Another day, another lesson in our really, really complicated immune system. We know now that vaccines are super-effective against Covid-19, which is phenomenal news, but scientists still aren’t sure how well they fare against the coronavirus itself. How is that possible, you say? In a new article for Elemental, I asked six scientists and physicians how the vaccines could protect against disease but not necessarily prevent infection or transmission of the virus.
Experts say that the virus could still enter cells in a vaccinated person’s nose and mouth and begin to replicate there. The immune response generated by the vaccine would quickly defeat the virus, so the infection wouldn’t last long, and the virus likely wouldn’t be able to get down into the lungs, where it can wreak havoc. But the asymptomatically infected person could still unwittingly transmit the virus to other people, especially those who are not yet protected.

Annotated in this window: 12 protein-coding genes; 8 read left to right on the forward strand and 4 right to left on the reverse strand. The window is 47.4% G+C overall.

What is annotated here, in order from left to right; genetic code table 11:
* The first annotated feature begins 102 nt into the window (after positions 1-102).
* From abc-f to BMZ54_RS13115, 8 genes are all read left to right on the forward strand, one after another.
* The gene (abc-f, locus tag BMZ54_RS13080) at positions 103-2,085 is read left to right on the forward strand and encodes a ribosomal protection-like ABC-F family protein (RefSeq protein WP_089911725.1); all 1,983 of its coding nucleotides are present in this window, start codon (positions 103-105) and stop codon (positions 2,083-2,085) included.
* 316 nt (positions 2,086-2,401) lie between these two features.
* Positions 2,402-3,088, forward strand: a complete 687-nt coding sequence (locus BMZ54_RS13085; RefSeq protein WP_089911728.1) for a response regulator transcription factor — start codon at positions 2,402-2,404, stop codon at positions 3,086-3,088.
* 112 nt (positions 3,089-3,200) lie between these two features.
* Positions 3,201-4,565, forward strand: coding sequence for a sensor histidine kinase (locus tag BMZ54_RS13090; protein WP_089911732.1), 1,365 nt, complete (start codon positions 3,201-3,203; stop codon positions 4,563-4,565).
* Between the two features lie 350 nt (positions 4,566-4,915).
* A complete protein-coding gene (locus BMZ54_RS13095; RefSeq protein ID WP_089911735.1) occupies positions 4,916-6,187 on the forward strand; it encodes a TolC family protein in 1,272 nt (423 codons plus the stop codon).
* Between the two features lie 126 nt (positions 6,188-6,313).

The good news is that all the experts I spoke with said they expect the vaccines will partially prevent the spread of the virus, hopefully getting us out of the pandemic faster. But until they know for sure (research is pending), and until a large enough swath of the population has been vaccinated to reach herd immunity, even vaccinated people should still wear masks in public.